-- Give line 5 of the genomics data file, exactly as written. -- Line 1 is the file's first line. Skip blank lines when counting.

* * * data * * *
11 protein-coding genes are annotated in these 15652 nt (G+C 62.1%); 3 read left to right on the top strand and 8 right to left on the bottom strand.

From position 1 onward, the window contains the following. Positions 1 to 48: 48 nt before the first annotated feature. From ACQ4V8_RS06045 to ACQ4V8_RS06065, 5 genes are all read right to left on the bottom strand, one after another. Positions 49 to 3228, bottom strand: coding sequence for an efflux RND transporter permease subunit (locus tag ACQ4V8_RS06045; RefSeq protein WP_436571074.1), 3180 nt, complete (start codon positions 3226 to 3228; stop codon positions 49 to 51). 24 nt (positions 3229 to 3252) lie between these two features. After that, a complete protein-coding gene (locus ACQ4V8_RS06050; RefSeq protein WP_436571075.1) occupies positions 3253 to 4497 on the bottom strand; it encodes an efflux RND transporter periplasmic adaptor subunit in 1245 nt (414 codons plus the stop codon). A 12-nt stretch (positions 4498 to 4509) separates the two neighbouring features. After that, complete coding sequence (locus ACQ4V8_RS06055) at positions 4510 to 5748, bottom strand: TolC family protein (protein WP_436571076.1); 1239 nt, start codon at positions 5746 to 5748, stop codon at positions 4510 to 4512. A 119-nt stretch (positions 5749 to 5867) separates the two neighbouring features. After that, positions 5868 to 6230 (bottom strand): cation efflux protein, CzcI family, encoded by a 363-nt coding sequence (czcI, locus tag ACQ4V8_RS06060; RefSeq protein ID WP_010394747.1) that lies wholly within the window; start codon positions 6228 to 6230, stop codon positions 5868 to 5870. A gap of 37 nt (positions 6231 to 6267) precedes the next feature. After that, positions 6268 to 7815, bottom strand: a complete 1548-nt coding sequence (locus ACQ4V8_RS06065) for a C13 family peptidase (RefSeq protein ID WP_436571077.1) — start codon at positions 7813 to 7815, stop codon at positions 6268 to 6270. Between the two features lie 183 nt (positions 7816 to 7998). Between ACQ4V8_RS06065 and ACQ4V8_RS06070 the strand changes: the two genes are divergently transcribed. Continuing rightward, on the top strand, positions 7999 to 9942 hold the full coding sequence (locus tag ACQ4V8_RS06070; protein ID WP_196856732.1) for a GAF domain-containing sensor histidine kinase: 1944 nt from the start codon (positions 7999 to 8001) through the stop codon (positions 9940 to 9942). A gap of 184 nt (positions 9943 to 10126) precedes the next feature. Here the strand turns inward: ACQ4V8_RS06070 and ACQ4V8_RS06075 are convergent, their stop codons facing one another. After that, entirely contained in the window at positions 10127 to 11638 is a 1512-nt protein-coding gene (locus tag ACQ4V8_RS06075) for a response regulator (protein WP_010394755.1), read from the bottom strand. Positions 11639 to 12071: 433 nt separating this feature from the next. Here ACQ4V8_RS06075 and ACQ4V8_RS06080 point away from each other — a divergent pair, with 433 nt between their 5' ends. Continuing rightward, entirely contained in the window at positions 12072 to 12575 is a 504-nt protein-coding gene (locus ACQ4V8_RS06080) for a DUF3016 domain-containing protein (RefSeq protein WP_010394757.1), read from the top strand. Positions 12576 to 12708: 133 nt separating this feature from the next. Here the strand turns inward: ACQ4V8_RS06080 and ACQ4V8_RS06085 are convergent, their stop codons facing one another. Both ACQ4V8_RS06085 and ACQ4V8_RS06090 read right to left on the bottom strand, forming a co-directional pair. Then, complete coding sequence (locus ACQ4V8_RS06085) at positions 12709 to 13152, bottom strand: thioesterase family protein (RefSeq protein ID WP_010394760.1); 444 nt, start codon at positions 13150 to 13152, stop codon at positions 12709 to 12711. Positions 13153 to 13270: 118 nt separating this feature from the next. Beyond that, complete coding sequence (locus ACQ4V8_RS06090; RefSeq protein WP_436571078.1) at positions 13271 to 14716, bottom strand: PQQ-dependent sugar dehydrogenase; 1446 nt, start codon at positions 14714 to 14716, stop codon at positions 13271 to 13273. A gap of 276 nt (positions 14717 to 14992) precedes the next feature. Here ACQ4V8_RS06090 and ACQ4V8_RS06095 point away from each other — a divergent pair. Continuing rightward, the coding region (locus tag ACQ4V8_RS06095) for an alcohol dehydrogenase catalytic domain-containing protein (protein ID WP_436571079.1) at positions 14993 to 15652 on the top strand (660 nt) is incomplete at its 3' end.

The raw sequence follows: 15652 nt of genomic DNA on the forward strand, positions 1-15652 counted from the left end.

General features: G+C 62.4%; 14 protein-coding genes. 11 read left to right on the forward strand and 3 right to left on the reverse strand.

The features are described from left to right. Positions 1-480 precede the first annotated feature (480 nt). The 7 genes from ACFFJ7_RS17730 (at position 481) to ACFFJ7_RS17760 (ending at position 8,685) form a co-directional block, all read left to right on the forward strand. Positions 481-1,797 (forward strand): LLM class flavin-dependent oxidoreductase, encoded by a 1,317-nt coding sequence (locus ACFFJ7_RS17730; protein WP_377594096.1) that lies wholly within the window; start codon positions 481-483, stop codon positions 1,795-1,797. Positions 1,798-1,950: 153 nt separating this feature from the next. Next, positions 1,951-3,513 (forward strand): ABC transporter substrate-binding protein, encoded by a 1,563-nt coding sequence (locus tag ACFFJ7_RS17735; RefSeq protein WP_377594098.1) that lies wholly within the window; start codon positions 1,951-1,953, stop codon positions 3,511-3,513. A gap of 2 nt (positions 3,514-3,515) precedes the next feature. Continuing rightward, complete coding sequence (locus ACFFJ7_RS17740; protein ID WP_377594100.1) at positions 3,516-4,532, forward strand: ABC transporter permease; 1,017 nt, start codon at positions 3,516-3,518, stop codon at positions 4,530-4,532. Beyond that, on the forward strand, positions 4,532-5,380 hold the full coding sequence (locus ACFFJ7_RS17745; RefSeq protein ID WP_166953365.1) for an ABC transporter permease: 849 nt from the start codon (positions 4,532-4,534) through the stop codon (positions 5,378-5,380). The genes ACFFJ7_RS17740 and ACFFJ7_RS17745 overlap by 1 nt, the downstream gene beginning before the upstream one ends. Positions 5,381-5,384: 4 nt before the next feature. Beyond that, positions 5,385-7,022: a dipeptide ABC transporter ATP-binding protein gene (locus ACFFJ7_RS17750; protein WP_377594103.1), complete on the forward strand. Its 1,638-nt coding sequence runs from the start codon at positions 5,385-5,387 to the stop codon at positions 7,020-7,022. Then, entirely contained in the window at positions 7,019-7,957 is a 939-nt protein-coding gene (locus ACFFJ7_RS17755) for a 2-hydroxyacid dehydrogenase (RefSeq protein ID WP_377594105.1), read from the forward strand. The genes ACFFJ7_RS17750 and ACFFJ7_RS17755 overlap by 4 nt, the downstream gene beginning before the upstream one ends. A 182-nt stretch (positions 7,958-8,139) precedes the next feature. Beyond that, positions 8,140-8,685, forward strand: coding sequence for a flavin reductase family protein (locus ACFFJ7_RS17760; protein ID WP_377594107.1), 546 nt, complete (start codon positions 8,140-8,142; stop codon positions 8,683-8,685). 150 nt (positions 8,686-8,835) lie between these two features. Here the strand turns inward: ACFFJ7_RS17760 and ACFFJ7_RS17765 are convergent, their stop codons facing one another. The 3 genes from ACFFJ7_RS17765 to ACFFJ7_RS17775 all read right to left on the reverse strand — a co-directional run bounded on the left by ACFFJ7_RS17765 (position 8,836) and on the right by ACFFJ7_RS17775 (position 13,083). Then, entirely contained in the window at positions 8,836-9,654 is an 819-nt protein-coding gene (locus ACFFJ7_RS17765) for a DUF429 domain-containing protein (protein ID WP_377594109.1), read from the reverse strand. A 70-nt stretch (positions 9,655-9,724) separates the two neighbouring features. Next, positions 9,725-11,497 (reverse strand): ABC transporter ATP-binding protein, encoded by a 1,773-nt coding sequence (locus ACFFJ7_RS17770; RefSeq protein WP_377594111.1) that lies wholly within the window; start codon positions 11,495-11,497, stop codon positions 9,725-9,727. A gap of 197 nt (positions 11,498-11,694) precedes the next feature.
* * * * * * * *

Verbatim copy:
The features are described from left to right. Positions 1-480 precede the first annotated feature (480 nt). The 7 genes from ACFFJ7_RS17730 (at position 481) to ACFFJ7_RS17760 (ending at position 8,685) form a co-directional block, all read left to right on the forward strand. Positions 481-1,797 (forward strand): LLM class flavin-dependent oxidoreductase, encoded by a 1,317-nt coding sequence (locus ACFFJ7_RS17730; protein WP_377594096.1) that lies wholly within the window; start codon positions 481-483, stop codon positions 1,795-1,797. Positions 1,798-1,950: 153 nt separating this feature from the next. Next, positions 1,951-3,513 (forward strand): ABC transporter substrate-binding protein, encoded by a 1,563-nt coding sequence (locus tag ACFFJ7_RS17735; RefSeq protein WP_377594098.1) that lies wholly within the window; start codon positions 1,951-1,953, stop codon positions 3,511-3,513. A gap of 2 nt (positions 3,514-3,515) precedes the next feature. Continuing rightward, complete coding sequence (locus ACFFJ7_RS17740; protein ID WP_377594100.1) at positions 3,516-4,532, forward strand: ABC transporter permease; 1,017 nt, start codon at positions 3,516-3,518, stop codon at positions 4,530-4,532. Beyond that, on the forward strand, positions 4,532-5,380 hold the full coding sequence (locus ACFFJ7_RS17745; RefSeq protein ID WP_166953365.1) for an ABC transporter permease: 849 nt from the start codon (positions 4,532-4,534) through the stop codon (positions 5,378-5,380). The genes ACFFJ7_RS17740 and ACFFJ7_RS17745 overlap by 1 nt, the downstream gene beginning before the upstream one ends. Positions 5,381-5,384: 4 nt before the next feature. Beyond that, positions 5,385-7,022: a dipeptide ABC transporter ATP-binding protein gene (locus ACFFJ7_RS17750; protein WP_377594103.1), complete on the forward strand. Its 1,638-nt coding sequence runs from the start codon at positions 5,385-5,387 to the stop codon at positions 7,020-7,022. Then, entirely contained in the window at positions 7,019-7,957 is a 939-nt protein-coding gene (locus ACFFJ7_RS17755) for a 2-hydroxyacid dehydrogenase (RefSeq protein ID WP_377594105.1), read from the forward strand. The genes ACFFJ7_RS17750 and ACFFJ7_RS17755 overlap by 4 nt, the downstream gene beginning before the upstream one ends. A 182-nt stretch (positions 7,958-8,139) precedes the next feature. Beyond that, positions 8,140-8,685, forward strand: coding sequence for a flavin reductase family protein (locus ACFFJ7_RS17760; protein ID WP_377594107.1), 546 nt, complete (start codon positions 8,140-8,142; stop codon positions 8,683-8,685). 150 nt (positions 8,686-8,835) lie between these two features. Here the strand turns inward: ACFFJ7_RS17760 and ACFFJ7_RS17765 are convergent, their stop codons facing one another. The 3 genes from ACFFJ7_RS17765 to ACFFJ7_RS17775 all read right to left on the reverse strand — a co-directional run bounded on the left by ACFFJ7_RS17765 (position 8,836) and on the right by ACFFJ7_RS17775 (position 13,083). Then, entirely contained in the window at positions 8,836-9,654 is an 819-nt protein-coding gene (locus ACFFJ7_RS17765) for a DUF429 domain-containing protein (protein ID WP_377594109.1), read from the reverse strand. A 70-nt stretch (positions 9,655-9,724) separates the two neighbouring features. Next, positions 9,725-11,497 (reverse strand): ABC transporter ATP-binding protein, encoded by a 1,773-nt coding sequence (locus ACFFJ7_RS17770; RefSeq protein WP_377594111.1) that lies wholly within the window; start codon positions 11,495-11,497, stop codon positions 9,725-9,727. A gap of 197 nt (positions 11,498-11,694) precedes the next feature.